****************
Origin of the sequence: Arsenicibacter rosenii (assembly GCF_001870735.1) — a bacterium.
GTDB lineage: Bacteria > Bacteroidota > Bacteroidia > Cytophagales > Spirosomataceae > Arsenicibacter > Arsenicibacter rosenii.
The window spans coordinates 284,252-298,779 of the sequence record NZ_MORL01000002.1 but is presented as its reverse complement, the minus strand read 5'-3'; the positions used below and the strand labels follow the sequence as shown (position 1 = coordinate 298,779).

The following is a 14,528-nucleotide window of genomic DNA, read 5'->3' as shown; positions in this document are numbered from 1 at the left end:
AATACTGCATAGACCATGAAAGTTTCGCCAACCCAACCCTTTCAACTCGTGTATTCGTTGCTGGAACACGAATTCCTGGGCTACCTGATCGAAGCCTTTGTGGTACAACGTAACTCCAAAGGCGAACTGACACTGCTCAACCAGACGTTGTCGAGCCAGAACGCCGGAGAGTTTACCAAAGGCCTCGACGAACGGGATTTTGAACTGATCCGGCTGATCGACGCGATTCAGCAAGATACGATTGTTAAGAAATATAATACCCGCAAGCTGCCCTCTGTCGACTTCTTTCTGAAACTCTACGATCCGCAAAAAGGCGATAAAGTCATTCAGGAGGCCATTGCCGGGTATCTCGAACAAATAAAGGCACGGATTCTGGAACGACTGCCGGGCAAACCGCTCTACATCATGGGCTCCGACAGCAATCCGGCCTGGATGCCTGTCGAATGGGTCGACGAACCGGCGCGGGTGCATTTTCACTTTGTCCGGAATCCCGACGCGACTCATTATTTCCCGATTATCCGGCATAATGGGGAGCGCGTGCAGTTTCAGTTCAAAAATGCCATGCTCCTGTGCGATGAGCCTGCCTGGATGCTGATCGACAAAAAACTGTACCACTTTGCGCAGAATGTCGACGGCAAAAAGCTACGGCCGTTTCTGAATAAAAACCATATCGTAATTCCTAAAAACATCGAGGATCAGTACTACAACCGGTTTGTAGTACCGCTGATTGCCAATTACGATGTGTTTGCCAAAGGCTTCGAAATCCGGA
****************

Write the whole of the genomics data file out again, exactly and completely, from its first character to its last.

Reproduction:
Origin of the sequence: Arsenicibacter rosenii (assembly GCF_001870735.1) — a bacterium.
GTDB lineage: Bacteria > Bacteroidota > Bacteroidia > Cytophagales > Spirosomataceae > Arsenicibacter > Arsenicibacter rosenii.
The window spans coordinates 284,252-298,779 of the sequence record NZ_MORL01000002.1 but is presented as its reverse complement, the minus strand read 5'-3'; the positions used below and the strand labels follow the sequence as shown (position 1 = coordinate 298,779).

The following is a 14,528-nucleotide window of genomic DNA, read 5'->3' as shown; positions in this document are numbered from 1 at the left end:
AATACTGCATAGACCATGAAAGTTTCGCCAACCCAACCCTTTCAACTCGTGTATTCGTTGCTGGAACACGAATTCCTGGGCTACCTGATCGAAGCCTTTGTGGTACAACGTAACTCCAAAGGCGAACTGACACTGCTCAACCAGACGTTGTCGAGCCAGAACGCCGGAGAGTTTACCAAAGGCCTCGACGAACGGGATTTTGAACTGATCCGGCTGATCGACGCGATTCAGCAAGATACGATTGTTAAGAAATATAATACCCGCAAGCTGCCCTCTGTCGACTTCTTTCTGAAACTCTACGATCCGCAAAAAGGCGATAAAGTCATTCAGGAGGCCATTGCCGGGTATCTCGAACAAATAAAGGCACGGATTCTGGAACGACTGCCGGGCAAACCGCTCTACATCATGGGCTCCGACAGCAATCCGGCCTGGATGCCTGTCGAATGGGTCGACGAACCGGCGCGGGTGCATTTTCACTTTGTCCGGAATCCCGACGCGACTCATTATTTCCCGATTATCCGGCATAATGGGGAGCGCGTGCAGTTTCAGTTCAAAAATGCCATGCTCCTGTGCGATGAGCCTGCCTGGATGCTGATCGACAAAAAACTGTACCACTTTGCGCAGAATGTCGACGGCAAAAAGCTACGGCCGTTTCTGAATAAAAACCATATCGTAATTCCTAAAAACATCGAGGATCAGTACTACAACCGGTTTGTAGTACCGCTGATTGCCAATTACGATGTGTTTGCCAAAGGCTTCGAAATCCGGA